I finally settled on a bra and panty set I’d seen in Woolworth’s, because it was so soigné and grown up. There was no way in hell I was going to wear a training bra. It was light, seafoam green stretch-lace, with ecru lace elastic and soft cups that were ruched to a V in the center, where a trio of little roses – one white, one pink, one lavender – sat atop a tiny satin bow.
I was swooning when I swiped it , and I even remember how much it cost - $1.99! Once I got home, I raced into the bathroom and changed into the set, standing on top of the toilet to get a look at myself in the medicine cabinet mirror. God, it-- no, I -looked so beautiful! The bikini panties were the first I’d ever worn (until then, it was waist-high cotton Carter’s) and they felt so daring and adult and… I could hardly stand myself.
From that moment on, there was no looking back.
I moved swiftly into the realm of hot pants, dangly earrings and Maybelline Roll-On Kissing Gloss. At my first job as a 14 year old waitress at The Farm Shop, the manager routinely yelled at me because my flowered bikini panties were visible under my white uniform. To me, that was the whole point…I wanted everyone to see that I had on Foxy Lady Underpants!
By 1972, I discovered net stocking and garters, having seen the movie Cabaret a number of times. My mother was appalled.
“That’s bondage clothing!” she hollered in frustration, “Don’t you understand?”
She wasn’t even talking about BDSM, just panty-girdles! I didn’t understand, because I’d never lived through the days where women had to look and behave a certain way or be branded a “bad girl.” Actually, I adored the concept of Bad Girls. I continued blissfully and blithely exploring outré and exotic fashion statements until my mid-twenties, when I began to feel more like a person than a female person.
“Now, I know exactly what you meant back then,” Iris said, recently.
“Sometimes, I just feel sexless! I mean, I really empathize with women, but I had three brothers and all my role models were men. Why do you think I was so crazy with the high heels and the lipstick? Because I didn’t feel like a girl… I always wanted to outdo the men…out-drink them, out-fuck them. It was constant competition, I’d wear my rhinestones and fishnets, but I’d feel like a drag queen! I’d always feel like, deep down inside, I was pulling the wool over everybody’s eyes.”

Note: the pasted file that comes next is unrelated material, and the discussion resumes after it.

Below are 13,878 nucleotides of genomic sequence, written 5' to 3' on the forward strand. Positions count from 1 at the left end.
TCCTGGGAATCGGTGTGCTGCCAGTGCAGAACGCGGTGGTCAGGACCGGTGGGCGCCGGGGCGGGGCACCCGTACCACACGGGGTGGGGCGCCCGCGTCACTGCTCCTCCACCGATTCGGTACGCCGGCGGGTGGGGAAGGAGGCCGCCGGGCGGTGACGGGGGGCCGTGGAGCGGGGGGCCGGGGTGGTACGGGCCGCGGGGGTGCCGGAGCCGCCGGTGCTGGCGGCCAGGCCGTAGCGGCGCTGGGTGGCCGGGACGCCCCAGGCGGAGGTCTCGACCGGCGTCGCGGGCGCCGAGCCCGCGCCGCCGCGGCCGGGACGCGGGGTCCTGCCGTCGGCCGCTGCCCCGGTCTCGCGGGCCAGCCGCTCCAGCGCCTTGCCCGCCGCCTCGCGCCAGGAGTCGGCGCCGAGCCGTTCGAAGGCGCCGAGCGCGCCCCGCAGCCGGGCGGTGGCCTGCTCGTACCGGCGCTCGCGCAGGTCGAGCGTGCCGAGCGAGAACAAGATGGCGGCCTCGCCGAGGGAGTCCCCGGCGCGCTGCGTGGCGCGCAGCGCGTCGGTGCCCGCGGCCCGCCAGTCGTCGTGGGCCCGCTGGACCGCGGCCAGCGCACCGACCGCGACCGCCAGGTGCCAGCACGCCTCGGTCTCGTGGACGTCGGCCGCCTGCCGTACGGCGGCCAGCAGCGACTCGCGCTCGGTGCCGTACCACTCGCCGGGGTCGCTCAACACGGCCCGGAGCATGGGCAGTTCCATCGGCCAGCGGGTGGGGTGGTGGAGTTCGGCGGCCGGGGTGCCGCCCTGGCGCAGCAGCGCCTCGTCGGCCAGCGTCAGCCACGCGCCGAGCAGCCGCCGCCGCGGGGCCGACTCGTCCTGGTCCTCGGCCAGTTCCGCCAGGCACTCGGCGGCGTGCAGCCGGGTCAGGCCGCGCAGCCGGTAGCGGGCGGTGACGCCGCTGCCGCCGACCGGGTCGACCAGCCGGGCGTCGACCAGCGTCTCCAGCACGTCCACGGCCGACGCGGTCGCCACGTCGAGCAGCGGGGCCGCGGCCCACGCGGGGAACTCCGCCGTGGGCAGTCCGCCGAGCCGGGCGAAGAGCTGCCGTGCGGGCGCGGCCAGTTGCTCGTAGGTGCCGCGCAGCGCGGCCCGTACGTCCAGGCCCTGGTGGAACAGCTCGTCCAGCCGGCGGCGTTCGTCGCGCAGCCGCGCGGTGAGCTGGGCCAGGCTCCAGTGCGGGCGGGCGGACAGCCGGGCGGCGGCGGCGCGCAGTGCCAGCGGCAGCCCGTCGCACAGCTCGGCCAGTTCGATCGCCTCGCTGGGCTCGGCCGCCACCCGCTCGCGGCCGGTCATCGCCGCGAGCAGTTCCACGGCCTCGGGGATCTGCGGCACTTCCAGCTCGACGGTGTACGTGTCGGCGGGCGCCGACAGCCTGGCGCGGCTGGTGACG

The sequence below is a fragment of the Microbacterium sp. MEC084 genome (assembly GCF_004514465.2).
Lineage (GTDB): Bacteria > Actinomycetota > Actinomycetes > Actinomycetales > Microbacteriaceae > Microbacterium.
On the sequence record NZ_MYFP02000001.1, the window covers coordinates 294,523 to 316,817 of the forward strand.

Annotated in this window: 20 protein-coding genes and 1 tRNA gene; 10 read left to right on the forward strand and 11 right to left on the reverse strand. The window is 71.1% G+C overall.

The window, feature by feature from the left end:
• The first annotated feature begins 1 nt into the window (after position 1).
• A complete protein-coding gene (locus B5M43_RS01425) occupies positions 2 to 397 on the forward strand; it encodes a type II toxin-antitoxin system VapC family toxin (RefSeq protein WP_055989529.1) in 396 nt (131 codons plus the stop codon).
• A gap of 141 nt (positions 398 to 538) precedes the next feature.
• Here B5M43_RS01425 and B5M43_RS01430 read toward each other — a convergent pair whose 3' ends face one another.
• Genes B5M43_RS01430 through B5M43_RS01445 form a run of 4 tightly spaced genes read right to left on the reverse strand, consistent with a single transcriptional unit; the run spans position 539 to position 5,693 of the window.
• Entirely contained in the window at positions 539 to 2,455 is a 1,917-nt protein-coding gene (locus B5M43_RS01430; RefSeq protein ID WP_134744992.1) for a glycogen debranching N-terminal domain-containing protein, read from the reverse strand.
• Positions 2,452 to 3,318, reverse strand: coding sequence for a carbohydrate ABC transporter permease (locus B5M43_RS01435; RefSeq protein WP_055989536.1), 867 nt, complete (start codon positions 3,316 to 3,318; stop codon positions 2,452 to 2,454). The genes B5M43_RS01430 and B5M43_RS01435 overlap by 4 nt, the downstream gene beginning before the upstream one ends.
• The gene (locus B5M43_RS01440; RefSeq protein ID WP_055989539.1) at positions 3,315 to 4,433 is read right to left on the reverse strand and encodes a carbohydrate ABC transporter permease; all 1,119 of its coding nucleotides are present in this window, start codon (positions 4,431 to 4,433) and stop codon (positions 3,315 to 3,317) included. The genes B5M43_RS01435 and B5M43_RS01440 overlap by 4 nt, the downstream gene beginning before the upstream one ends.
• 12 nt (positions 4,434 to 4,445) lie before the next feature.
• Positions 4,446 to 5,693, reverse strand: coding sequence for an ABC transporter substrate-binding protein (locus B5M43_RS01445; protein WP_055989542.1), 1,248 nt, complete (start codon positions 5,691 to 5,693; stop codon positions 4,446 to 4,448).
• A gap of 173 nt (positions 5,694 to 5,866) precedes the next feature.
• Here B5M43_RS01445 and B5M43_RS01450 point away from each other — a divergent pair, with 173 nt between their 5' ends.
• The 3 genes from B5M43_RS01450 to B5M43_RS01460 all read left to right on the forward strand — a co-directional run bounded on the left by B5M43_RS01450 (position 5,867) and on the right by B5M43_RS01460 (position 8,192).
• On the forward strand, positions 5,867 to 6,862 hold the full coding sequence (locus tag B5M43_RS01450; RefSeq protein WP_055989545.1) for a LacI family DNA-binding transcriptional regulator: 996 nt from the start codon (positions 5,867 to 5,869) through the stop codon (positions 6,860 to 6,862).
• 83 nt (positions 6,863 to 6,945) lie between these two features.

Personally, even at my slinkiest and most seductive, I still feel like the same person who used to fall out of trees or build forts on a regular basis. Even after exercising the full power of my “feminine wiles” on some hapless guy ( or on stage) underneath the fishnets, my knees to this day have bruises or scabs on them, and under my acrylic nails, I still get a tad scummy from painting or playing with my kitties in the dirt. At the core of my soul, I know the entire notion of “femininity” the way we Westerners see it, anyway, is pure Madison Avenue, invented by the media to correspond with their warped notions of what a woman should be. I love everything sparkly and glamorous, but I’m also not afraid to get…a little scary!
I remember walking down the street with my friend Renee, who’s a really attractive redhead, when a guy coming towards us gave us a typical leering come-on.
“Oh now, come on!” Renee said in a tone of voice that was more perturbed Cub Scout Den Mother than it was rankled Riot Girrl,
“Is that any way for two human beings to talk to one another?”
The poor bastard did a triple-take and his face reddened as he slunk away, feeling the universal emotion known as humiliation.
No matter who we are, girl, boy or in between, we have to remember what we all have in common:
the fact that we are human beings.
If you liked this story and want to read more, you can get my book “Showgirl Confidential: My Life Onstage, Backstage And On The Road” here: